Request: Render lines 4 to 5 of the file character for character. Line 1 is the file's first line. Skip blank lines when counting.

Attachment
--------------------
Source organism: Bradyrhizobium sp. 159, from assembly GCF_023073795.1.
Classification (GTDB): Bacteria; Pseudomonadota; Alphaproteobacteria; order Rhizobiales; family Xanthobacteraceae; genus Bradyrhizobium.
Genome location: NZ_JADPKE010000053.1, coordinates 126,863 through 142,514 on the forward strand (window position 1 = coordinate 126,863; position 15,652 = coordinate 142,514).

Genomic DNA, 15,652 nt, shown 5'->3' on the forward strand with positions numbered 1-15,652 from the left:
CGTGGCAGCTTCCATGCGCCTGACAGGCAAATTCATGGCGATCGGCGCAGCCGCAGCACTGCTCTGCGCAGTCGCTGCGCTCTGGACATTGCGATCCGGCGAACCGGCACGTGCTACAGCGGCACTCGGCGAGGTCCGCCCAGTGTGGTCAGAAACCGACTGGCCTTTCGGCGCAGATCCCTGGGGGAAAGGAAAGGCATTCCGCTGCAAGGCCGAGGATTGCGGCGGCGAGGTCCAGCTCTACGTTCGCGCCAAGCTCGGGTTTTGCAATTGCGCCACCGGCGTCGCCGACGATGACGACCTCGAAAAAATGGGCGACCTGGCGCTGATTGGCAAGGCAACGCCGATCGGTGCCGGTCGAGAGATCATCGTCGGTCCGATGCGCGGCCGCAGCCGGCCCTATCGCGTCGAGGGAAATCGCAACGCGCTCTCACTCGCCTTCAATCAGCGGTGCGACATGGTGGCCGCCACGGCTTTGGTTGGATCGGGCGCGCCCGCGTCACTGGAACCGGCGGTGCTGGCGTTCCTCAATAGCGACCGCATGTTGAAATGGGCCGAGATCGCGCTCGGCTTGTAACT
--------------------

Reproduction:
Genomic DNA, 15,652 nt, shown 5'->3' on the forward strand with positions numbered 1-15,652 from the left:
CGTGGCAGCTTCCATGCGCCTGACAGGCAAATTCATGGCGATCGGCGCAGCCGCAGCACTGCTCTGCGCAGTCGCTGCGCTCTGGACATTGCGATCCGGCGAACCGGCACGTGCTACAGCGGCACTCGGCGAGGTCCGCCCAGTGTGGTCAGAAACCGACTGGCCTTTCGGCGCAGATCCCTGGGGGAAAGGAAAGGCATTCCGCTGCAAGGCCGAGGATTGCGGCGGCGAGGTCCAGCTCTACGTTCGCGCCAAGCTCGGGTTTTGCAATTGCGCCACCGGCGTCGCCGACGATGACGACCTCGAAAAAATGGGCGACCTGGCGCTGATTGGCAAGGCAACGCCGATCGGTGCCGGTCGAGAGATCATCGTCGGTCCGATGCGCGGCCGCAGCCGGCCCTATCGCGTCGAGGGAAATCGCAACGCGCTCTCACTCGCCTTCAATCAGCGGTGCGACATGGTGGCCGCCACGGCTTTGGTTGGATCGGGCGCGCCCGCGTCACTGGAACCGGCGGTGCTGGCGTTCCTCAATAGCGACCGCATGTTGAAATGGGCCGAGATCGCGCTCGGCTTGTAACT